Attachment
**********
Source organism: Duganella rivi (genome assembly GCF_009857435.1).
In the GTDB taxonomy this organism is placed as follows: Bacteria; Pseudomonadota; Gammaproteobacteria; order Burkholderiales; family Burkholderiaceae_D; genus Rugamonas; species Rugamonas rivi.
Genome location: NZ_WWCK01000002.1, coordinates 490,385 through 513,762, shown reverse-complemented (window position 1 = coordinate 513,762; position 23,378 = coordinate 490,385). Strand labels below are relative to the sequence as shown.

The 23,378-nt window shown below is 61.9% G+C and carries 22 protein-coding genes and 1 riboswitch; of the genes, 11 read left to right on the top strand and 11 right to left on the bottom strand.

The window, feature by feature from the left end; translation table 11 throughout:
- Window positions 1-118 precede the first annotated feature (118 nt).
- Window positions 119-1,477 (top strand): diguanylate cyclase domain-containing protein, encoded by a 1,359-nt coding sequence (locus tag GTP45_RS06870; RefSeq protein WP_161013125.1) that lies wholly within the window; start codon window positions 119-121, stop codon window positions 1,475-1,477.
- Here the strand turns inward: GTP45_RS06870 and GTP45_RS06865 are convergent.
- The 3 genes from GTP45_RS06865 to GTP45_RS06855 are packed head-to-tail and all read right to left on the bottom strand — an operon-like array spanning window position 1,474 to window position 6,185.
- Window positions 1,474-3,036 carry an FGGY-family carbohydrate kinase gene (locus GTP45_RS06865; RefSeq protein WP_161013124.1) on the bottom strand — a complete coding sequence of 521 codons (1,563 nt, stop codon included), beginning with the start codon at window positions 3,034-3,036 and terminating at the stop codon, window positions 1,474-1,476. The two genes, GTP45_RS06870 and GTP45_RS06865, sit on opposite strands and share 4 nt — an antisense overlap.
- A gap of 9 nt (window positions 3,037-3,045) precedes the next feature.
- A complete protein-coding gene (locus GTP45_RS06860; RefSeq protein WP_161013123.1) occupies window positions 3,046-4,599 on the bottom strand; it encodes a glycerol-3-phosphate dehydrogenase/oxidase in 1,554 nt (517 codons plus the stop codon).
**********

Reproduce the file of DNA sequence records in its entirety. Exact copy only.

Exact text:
Source organism: Duganella rivi (genome assembly GCF_009857435.1).
In the GTDB taxonomy this organism is placed as follows: Bacteria; Pseudomonadota; Gammaproteobacteria; order Burkholderiales; family Burkholderiaceae_D; genus Rugamonas; species Rugamonas rivi.
Genome location: NZ_WWCK01000002.1, coordinates 490,385 through 513,762, shown reverse-complemented (window position 1 = coordinate 513,762; position 23,378 = coordinate 490,385). Strand labels below are relative to the sequence as shown.

The 23,378-nt window shown below is 61.9% G+C and carries 22 protein-coding genes and 1 riboswitch; of the genes, 11 read left to right on the top strand and 11 right to left on the bottom strand.

The window, feature by feature from the left end; translation table 11 throughout:
- Window positions 1-118 precede the first annotated feature (118 nt).
- Window positions 119-1,477 (top strand): diguanylate cyclase domain-containing protein, encoded by a 1,359-nt coding sequence (locus tag GTP45_RS06870; RefSeq protein WP_161013125.1) that lies wholly within the window; start codon window positions 119-121, stop codon window positions 1,475-1,477.
- Here the strand turns inward: GTP45_RS06870 and GTP45_RS06865 are convergent.
- The 3 genes from GTP45_RS06865 to GTP45_RS06855 are packed head-to-tail and all read right to left on the bottom strand — an operon-like array spanning window position 1,474 to window position 6,185.
- Window positions 1,474-3,036 carry an FGGY-family carbohydrate kinase gene (locus GTP45_RS06865; RefSeq protein WP_161013124.1) on the bottom strand — a complete coding sequence of 521 codons (1,563 nt, stop codon included), beginning with the start codon at window positions 3,034-3,036 and terminating at the stop codon, window positions 1,474-1,476. The two genes, GTP45_RS06870 and GTP45_RS06865, sit on opposite strands and share 4 nt — an antisense overlap.
- A gap of 9 nt (window positions 3,037-3,045) precedes the next feature.
- A complete protein-coding gene (locus GTP45_RS06860; RefSeq protein WP_161013123.1) occupies window positions 3,046-4,599 on the bottom strand; it encodes a glycerol-3-phosphate dehydrogenase/oxidase in 1,554 nt (517 codons plus the stop codon).